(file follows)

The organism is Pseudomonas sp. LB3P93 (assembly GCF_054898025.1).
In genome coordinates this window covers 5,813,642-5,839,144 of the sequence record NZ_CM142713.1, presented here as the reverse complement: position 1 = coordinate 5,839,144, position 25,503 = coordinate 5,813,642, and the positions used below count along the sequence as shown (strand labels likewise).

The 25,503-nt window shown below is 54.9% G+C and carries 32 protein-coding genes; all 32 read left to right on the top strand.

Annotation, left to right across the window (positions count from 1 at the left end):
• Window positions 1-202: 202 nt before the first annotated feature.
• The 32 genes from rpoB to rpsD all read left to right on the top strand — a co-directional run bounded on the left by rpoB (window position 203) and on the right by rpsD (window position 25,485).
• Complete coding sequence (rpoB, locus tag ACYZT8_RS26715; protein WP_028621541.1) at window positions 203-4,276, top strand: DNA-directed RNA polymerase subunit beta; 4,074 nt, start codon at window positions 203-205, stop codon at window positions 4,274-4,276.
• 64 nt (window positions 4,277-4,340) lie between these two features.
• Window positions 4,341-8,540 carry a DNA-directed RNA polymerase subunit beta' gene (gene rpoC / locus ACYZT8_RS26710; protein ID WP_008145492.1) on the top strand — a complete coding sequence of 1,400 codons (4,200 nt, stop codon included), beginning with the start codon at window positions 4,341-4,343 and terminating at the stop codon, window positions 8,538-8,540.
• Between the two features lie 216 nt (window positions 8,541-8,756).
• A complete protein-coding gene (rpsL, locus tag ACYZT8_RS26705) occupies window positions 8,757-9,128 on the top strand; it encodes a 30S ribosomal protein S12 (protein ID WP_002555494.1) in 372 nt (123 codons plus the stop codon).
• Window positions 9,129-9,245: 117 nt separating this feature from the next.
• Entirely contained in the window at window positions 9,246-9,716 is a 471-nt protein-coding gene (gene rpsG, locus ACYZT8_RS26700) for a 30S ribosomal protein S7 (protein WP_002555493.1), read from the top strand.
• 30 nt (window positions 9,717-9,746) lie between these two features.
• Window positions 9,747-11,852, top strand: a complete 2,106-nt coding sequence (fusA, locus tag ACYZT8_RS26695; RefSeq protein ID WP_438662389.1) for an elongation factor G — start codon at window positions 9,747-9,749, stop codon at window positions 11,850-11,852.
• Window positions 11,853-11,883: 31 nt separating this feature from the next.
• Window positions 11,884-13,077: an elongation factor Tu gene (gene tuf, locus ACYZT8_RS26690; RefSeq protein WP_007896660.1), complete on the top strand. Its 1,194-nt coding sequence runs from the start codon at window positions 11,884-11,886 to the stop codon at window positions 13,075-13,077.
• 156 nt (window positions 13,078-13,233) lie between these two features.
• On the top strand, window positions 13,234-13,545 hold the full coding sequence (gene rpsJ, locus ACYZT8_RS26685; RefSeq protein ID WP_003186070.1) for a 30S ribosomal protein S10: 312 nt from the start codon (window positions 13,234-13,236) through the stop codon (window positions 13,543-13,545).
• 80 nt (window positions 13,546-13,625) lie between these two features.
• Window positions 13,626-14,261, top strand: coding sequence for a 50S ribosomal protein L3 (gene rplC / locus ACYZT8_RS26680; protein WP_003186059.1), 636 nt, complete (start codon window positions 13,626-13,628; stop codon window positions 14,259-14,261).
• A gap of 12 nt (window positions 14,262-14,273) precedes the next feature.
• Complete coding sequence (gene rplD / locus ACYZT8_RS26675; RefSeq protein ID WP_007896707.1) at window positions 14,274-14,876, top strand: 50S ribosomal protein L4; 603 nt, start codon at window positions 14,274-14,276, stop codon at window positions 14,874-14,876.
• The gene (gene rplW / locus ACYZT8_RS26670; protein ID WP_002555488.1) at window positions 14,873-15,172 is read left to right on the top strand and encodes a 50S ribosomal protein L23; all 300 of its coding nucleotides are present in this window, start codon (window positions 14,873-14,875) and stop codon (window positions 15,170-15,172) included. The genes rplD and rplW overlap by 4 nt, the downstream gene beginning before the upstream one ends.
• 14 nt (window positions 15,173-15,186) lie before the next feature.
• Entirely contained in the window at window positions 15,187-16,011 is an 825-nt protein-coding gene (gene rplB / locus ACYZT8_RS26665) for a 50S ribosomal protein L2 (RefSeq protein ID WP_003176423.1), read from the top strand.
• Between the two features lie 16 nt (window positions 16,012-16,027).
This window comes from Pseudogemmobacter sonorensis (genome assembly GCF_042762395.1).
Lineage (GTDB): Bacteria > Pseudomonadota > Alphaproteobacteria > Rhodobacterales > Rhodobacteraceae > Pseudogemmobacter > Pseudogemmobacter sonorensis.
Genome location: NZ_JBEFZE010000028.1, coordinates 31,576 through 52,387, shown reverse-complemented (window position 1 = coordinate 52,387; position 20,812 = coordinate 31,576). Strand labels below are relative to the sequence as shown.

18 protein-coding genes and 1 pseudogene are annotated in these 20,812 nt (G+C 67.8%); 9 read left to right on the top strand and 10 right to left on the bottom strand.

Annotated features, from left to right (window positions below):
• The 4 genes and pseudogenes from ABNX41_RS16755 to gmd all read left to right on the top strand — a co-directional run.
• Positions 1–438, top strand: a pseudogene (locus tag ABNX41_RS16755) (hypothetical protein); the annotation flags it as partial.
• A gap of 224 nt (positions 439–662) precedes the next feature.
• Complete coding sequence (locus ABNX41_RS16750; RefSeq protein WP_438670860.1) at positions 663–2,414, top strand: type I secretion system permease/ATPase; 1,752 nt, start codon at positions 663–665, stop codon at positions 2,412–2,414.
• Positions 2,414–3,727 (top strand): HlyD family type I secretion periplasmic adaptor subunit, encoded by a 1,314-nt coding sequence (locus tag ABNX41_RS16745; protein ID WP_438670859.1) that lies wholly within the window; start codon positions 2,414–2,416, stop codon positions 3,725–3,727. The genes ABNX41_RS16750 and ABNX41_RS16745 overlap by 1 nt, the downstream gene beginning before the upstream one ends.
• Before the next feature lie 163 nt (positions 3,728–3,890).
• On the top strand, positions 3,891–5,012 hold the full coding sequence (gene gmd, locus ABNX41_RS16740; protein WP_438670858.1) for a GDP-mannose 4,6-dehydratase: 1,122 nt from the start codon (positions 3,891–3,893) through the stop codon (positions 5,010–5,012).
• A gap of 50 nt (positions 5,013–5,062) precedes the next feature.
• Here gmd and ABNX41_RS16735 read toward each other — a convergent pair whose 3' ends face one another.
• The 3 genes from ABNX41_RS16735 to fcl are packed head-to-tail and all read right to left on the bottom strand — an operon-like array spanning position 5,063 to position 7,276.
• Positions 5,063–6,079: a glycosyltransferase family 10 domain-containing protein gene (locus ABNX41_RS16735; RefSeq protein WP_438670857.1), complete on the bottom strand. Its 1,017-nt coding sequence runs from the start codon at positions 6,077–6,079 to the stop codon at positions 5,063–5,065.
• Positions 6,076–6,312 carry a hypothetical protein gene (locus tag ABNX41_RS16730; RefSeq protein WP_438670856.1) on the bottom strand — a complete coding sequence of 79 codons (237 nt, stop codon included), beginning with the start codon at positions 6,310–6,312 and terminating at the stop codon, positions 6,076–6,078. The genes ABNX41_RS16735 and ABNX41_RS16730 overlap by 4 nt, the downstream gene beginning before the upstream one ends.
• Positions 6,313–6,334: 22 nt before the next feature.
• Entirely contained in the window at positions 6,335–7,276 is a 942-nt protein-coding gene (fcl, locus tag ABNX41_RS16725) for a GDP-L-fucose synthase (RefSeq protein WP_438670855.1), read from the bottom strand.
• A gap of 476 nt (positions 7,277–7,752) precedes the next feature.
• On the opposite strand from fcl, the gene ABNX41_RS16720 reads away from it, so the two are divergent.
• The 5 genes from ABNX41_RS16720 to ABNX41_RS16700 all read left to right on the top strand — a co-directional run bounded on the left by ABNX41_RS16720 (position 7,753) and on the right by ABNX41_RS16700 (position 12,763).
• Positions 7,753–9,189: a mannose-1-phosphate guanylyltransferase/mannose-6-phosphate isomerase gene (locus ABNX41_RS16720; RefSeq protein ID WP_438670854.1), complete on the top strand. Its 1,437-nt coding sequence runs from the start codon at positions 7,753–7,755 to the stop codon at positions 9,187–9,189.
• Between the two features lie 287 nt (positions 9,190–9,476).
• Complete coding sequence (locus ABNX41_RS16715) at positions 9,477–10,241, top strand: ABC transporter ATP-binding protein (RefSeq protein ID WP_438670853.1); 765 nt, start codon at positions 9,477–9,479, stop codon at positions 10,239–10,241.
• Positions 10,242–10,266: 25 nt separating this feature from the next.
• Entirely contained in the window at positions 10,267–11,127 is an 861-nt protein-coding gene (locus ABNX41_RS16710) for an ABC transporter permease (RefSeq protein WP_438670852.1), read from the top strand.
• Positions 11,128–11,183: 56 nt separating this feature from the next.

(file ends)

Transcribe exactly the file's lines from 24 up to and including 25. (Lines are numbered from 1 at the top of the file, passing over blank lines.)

• The gene (gene rplW / locus ACYZT8_RS26670; protein ID WP_002555488.1) at window positions 14,873-15,172 is read left to right on the top strand and encodes a 50S ribosomal protein L23; all 300 of its coding nucleotides are present in this window, start codon (window positions 14,873-14,875) and stop codon (window positions 15,170-15,172) included. The genes rplD and rplW overlap by 4 nt, the downstream gene beginning before the upstream one ends.
• 14 nt (window positions 15,173-15,186) lie before the next feature.